World’s largest trading zone creates a new era for industries, consumers

In Asean Free Trade Agreement, World on January 4, 2010 by viCheth

Published on January 5, 2010

Opportunities and threats abound for Thai consumers and industries alike under the Asean-China Free Trade Area (AC-FTA) agreement, which created the world’s largest trading zone in terms of population when it came into effect last Friday.

Among various interest groups, Thai consumers are expected to be the main beneficiaries of the AC-FTA, whose combined population is 1.9 billion. But Thai farmers and some domestic industries will face new challenges, due to the abolition of import tariffs protecting their goods.

Over the past 17 years, Thailand and other member countries of Asean – with a combined population of about 550 million – started to gradually reduce their import duties as part of the Asean Free Trade Area, better known as Afta.

Then in 2004, China, the world’s most populous nation, with 1.3 billion consumers, entered into an agreement with Asean to create the AC-FTA, with the target of reducing import duties on most goods to zero by January 1, 2010.

In the first stage, only the six original members of Asean – Thailand, Malaysia, the Philippines, Indonesia, Singapore and Brunei – will enforce the zero-import-tariff mechanism. The remainingAsean members – Vietnam, Cambodia, Laos and Burma – will follow suit at a later stage.

For Thailand and the other original Asean members, a new era has begun. Consumers in all of them will benefit from lower prices of goods.

In principle, prices will be cheaper, due to the division of labour and specialisation among producers within the new trading zone, while there will be greater product diversity.

Kiat Sitthi-amorn, president of the Thailand Trade Representative Office, said: “Thai consumers will definitely gain from the AC-FTA, due to zero import tariffs. However, our domestic industries will face fiercer competition from imported products.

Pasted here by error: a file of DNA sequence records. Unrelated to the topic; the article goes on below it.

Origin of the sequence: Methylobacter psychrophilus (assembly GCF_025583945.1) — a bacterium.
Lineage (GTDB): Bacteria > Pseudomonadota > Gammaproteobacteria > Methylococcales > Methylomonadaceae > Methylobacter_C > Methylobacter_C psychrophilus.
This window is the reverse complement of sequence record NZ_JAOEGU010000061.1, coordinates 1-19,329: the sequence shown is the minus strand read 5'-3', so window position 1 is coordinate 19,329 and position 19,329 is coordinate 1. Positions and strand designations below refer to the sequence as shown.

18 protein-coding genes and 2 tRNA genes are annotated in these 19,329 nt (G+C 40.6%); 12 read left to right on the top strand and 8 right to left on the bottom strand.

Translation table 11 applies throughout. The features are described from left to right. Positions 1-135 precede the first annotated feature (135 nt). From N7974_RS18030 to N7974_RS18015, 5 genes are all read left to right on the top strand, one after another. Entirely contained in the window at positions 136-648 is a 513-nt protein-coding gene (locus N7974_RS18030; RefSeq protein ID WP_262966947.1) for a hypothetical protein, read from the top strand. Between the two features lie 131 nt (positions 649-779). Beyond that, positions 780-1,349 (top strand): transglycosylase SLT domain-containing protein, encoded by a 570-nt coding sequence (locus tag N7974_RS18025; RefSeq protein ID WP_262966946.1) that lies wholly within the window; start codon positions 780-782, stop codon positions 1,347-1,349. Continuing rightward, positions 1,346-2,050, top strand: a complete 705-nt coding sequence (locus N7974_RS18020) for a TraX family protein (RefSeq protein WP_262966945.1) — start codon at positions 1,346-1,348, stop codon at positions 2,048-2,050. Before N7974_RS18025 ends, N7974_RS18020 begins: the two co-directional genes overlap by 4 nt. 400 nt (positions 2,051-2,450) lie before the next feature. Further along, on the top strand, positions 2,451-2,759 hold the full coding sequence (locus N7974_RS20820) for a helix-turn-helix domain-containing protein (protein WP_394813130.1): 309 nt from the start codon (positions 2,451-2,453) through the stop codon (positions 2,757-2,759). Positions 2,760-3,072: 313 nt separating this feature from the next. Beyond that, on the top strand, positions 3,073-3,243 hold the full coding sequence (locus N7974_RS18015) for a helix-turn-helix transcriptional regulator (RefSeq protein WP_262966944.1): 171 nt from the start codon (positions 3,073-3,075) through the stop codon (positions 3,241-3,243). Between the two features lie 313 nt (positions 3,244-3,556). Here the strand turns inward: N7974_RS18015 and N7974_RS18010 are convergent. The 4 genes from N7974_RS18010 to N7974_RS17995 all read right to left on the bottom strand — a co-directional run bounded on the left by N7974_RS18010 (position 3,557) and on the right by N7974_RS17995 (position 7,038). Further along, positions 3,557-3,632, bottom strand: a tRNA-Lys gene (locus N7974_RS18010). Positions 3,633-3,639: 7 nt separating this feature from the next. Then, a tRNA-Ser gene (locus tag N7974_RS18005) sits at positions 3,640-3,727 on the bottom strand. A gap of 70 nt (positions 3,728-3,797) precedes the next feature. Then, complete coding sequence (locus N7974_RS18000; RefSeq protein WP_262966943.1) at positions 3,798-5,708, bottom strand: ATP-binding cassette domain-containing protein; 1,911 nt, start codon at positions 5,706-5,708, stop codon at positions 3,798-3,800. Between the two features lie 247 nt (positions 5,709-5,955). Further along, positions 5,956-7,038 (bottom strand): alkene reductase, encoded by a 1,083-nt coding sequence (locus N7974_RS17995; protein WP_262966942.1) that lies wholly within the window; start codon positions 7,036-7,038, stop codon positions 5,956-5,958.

“Since 1993, industries like electronics and electrical appliances, or garments and textiles, or automobiles, have taken lots of adaptive measures [to survive this new era].

“The auto sector appears to have done the best [in terms of competitiveness], but some other import-competing industries will still be hit.”

In the end, the survivors will be those with the greatest efficiency in terms of raw materials, manpower, research and development and logistics. For Thai farmers, it is time to speed up improvements in productivity and crop varieties. A case in point is garlic. A few years ago, cheaper Chinese garlic flooded the Thai market, resulting in a reduction in the acreage planted to Thai garlic.

Indigenous garlic fetches a record price, because there is less of it reaching the market, while the Chinese product has proved to be unpopular, because of its texture and taste.

While Thailand’s agricultural sector remains competitive, climate and domestic subsidies in each of the Asean markets and the huge Chinese market will be the other major factors affecting farm output and prices.

Despite implementation of the AC-FTA, Thai farmers should generally fare even better this year than in 2009, due to lower farm outputs in neighbouring countries, especially rice. The Philippines and India are already planning to buy more Thai rice.


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